One thing we see out around us is John 3:16. We see it on signs, at sporting events and other places. People seem to use it to remind us of Christ’s presence and his life and death. God gave his only Son so that those who believe might have eternal life. What we must remember, is that in John’s thought eternal life was the age to come, an age begun with Jesus’ death and resurrection. Of course, no idea of the age to come is possible without the Holy Spirit and his coming as the new age dawned. In this way, we can see that the gospel is meant to reflect the idea of the Trinity. I think we are all acutely aware that we believe in One God, three persons, but explaining it is beyond what is possible for us. It is hard for us to conceive that God is not material and who and what He is will come to light at some future time of our existence. What we do have is an experience of three persons, Father(or a parental being), Son and Holy Spirit. We know the Son at an appointed time entered the world to give his life so that creation could be restored to union with the Trinity. At the end of his time, the Son left(sent) his Spirit to keep alive his Word and to aid and inspire his followers as they proceeded to walk in the new life given by the Son. This is why we always invoke the Father, Son and Holy Spirit.
Theologians for centuries have written and speculated about God and Theology including the Trinity. Yet Thomas Aquinas after a lifetime of writing and after a mystical experience concluded his work was straw.
Faith is what is needed. We come to know God by faith and experience by opening ourselves to him. Christ physically comes in the Eucharist, but the Spirit abides in us if we permit and helps us form an intimate and positive relationships as we walk the path and the way of the new life given to believers.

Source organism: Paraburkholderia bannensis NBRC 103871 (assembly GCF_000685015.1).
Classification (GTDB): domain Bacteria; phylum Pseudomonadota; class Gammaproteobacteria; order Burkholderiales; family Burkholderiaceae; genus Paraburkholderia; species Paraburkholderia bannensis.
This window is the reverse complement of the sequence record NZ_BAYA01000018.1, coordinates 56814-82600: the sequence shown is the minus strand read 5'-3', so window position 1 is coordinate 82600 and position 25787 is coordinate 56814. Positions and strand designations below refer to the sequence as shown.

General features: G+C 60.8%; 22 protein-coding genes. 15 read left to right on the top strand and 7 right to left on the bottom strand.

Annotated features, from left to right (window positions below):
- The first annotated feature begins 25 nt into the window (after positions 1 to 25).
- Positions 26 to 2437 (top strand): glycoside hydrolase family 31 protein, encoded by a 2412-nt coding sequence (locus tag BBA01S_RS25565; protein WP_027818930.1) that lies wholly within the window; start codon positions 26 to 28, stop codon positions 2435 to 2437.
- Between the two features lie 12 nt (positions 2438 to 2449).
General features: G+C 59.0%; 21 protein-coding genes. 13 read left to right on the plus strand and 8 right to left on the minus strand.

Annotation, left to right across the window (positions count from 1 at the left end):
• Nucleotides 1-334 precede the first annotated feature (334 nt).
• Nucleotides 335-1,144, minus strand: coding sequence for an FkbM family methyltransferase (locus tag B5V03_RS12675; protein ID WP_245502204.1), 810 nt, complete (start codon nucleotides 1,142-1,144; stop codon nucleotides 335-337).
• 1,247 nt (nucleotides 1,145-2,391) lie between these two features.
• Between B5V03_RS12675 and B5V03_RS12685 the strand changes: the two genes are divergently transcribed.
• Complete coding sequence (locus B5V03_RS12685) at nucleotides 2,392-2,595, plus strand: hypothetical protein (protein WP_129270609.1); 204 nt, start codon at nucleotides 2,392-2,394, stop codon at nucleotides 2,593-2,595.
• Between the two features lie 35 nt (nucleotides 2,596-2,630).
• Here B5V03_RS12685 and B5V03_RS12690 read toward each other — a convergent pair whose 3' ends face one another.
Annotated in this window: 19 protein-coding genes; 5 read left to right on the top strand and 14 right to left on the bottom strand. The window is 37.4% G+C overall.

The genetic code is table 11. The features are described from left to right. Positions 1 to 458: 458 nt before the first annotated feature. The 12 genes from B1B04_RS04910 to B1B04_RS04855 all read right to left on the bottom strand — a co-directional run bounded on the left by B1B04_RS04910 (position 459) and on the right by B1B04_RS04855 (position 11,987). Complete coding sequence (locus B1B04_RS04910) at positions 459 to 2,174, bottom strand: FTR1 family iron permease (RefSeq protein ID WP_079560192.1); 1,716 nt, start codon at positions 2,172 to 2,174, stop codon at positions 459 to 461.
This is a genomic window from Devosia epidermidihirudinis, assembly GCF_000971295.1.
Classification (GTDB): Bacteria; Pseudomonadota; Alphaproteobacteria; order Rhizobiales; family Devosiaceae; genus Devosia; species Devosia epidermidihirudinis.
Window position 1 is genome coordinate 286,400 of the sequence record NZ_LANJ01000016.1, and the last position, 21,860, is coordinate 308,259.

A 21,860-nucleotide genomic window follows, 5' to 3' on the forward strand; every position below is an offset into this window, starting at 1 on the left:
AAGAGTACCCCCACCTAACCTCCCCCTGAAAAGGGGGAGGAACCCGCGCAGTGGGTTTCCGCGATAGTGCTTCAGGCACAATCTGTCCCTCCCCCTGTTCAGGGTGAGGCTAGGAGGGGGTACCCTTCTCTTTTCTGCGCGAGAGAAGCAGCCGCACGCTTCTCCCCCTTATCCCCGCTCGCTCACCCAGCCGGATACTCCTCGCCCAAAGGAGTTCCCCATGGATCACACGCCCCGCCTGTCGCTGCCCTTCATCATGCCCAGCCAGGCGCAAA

As we grow up, we all looked at right and wrong in terms of black and white, yes or no. We saw law and morality as yes or no, as absolute. Only as we grew and matured did we see and understand the complexity and at times that there was a gray area in many laws and interpretations. We seem at times to look at things and call ourselves conservative or liberal. Yet, if we look at today’s gospel, and I chose the short form to more easily see its point. We see Jesus state the law, but actually reinterpret it to place it as not some ideal out there, but something flowing from our own interior disposition and passion. Anger is wrong and opposite to what we should be as Christians. God’s love and our love of God should enable and help us to control ourselves as persons and do far more than follow the letter of the law. Conservative or Liberal are labels and really irrelevant. Love begets compassion and relationships and should enable us to reach out and live our lives in God’s love with the Holy Spirit he has given us. Laws are for the most part, ideals to reach and follow, but obviously all of us fall short of the ideal at one time or another. It is then that God’s love and compassion will embrace us when we reach out to him, to discern with him what is the best for us. Christ is calling all of us to interiorize his message, to control our inner self and to be the salt and light he mentioned in last week’s gospel. This requires we walk with him and open our hearts. The Scribes and Pharisees were the teachers and followers of the law and insisted on it to the point others couldn’t follow it, because the poverty and difficulties of life itself made the many man-made prescriptions impossible to follow. Jesus clearly invoked compassion as his love embraced those caught up in such a way.